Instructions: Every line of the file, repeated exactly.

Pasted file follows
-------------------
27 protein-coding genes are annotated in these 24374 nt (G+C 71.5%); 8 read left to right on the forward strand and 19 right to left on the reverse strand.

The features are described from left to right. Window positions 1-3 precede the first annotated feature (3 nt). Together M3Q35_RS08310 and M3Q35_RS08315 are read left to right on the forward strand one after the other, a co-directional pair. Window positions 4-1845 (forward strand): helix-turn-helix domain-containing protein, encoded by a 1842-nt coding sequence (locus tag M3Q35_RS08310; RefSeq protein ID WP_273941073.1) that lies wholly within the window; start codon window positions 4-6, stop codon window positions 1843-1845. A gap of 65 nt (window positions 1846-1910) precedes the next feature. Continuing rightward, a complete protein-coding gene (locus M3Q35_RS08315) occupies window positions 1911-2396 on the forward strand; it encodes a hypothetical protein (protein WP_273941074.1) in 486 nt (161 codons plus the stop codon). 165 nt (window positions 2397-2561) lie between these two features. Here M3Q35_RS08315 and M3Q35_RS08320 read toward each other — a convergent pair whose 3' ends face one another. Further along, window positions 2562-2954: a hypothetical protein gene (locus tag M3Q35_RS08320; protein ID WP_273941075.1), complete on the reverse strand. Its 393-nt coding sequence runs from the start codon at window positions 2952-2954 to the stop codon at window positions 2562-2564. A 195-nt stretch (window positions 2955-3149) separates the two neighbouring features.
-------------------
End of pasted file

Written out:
27 protein-coding genes are annotated in these 24374 nt (G+C 71.5%); 8 read left to right on the forward strand and 19 right to left on the reverse strand.

The features are described from left to right. Window positions 1-3 precede the first annotated feature (3 nt). Together M3Q35_RS08310 and M3Q35_RS08315 are read left to right on the forward strand one after the other, a co-directional pair. Window positions 4-1845 (forward strand): helix-turn-helix domain-containing protein, encoded by a 1842-nt coding sequence (locus tag M3Q35_RS08310; RefSeq protein ID WP_273941073.1) that lies wholly within the window; start codon window positions 4-6, stop codon window positions 1843-1845. A gap of 65 nt (window positions 1846-1910) precedes the next feature. Continuing rightward, a complete protein-coding gene (locus M3Q35_RS08315) occupies window positions 1911-2396 on the forward strand; it encodes a hypothetical protein (protein WP_273941074.1) in 486 nt (161 codons plus the stop codon). 165 nt (window positions 2397-2561) lie between these two features. Here M3Q35_RS08315 and M3Q35_RS08320 read toward each other — a convergent pair whose 3' ends face one another. Further along, window positions 2562-2954: a hypothetical protein gene (locus tag M3Q35_RS08320; protein ID WP_273941075.1), complete on the reverse strand. Its 393-nt coding sequence runs from the start codon at window positions 2952-2954 to the stop codon at window positions 2562-2564. A 195-nt stretch (window positions 2955-3149) separates the two neighbouring features.